Deep Ways

Hypnotherapy is an excellent thing. A couple of recent exchanges have made me realise there are some who aren’t aware what it can do for them. That’s no accident — by now you know that good stuff is being hidden from you all the time these days! The evidence for its benefits is even better than that for spiritual healing, discussed in the last post, but there is a similar net of silence lying over it. You might not know much about how it works, nor about how well it works, and what you do know could well be false.

Lists of the great psychologists contain many I namecheck, but they never seem to include Milton Erickson, the greatest hypnotherapist of the 20th century and a man whose cure record will astound you. Yet his influence has reached everywhere. He’s the primary source for the burgeoning field of NLP, psychology conferences organised under his banner are the largest ever convened honouring a single individual, and there are some 129 Milton Erickson Institutes worldwide, the last time anyone I know counted. A documentary about him, The Wizard of the Desert, is on its way.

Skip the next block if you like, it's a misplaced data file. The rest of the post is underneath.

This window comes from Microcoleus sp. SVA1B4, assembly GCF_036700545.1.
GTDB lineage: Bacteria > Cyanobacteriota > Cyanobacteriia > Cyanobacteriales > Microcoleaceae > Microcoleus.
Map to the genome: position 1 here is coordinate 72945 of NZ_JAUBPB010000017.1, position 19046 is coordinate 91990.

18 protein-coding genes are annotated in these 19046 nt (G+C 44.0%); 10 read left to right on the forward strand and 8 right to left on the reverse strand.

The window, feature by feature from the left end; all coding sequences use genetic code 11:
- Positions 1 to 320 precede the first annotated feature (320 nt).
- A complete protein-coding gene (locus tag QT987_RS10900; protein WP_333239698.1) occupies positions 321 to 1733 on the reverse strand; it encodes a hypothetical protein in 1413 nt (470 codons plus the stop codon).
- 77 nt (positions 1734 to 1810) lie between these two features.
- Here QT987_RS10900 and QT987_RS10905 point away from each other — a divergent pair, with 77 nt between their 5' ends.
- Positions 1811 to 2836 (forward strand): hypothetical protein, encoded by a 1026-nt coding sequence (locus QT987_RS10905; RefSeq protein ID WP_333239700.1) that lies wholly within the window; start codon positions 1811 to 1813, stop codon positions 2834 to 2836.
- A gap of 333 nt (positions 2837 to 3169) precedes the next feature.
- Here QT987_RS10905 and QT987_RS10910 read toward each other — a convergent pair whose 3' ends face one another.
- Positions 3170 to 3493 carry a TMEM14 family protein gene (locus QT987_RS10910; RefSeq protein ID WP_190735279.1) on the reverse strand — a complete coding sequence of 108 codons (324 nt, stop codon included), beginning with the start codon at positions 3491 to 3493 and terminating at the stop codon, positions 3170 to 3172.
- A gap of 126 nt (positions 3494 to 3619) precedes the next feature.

As so often happens with pioneers, he faced quite a nonplussed reaction, and sometimes a hostile one, when he started to explore the potential of hypnotherapy. Yet all societies use trance, the engine of hypnosis. It’s part of the basic human toolkit. It’s also certainly a part of all religious systems, including shamanic ones, and all forms of art and entertainment. It is much used in healing too, although not always consciously so. More or less unknown to the mainstream, what has developed in clinical Ericksonian hypnosis (since Freud’s dismissal of the modality was itself dismissed) is a highly effective and flexible use, in a completely modern setting, of basic states and capacities humans have found in themselves for millennia. What’s good about it is how well it works. It’s also plain fun to experiment with.

I’d like to give you a feeling for how it happens practically. It’s easier than you might think because you’re always using trance, as everyone does. You see people at the bus stop absorbed and not present — they are reorientating internal maps and goals, adjusting energies, in a trance state. These maps exist at a level of which we aren’t normally conscious, so people usually will not notice what they’re doing (meditation will change that, but the ability to observe the mind skilfully need not interfere with trance — they can complement each other.) Stephen and Carol Lankton, in their seminal Ericksonian hypnotherapy text The Answer Within, point out that if you watch many different types of therapy at work, as they did, on video, you will see patients and indeed therapists going into trance as they retrieve memories and alter those internal maps. (Stephen Lankton comments on that in this interview as well.) Just as all human life involves trance, all therapy is in a sense hypnotherapy, because the maps can’t really be altered without trance of some kind.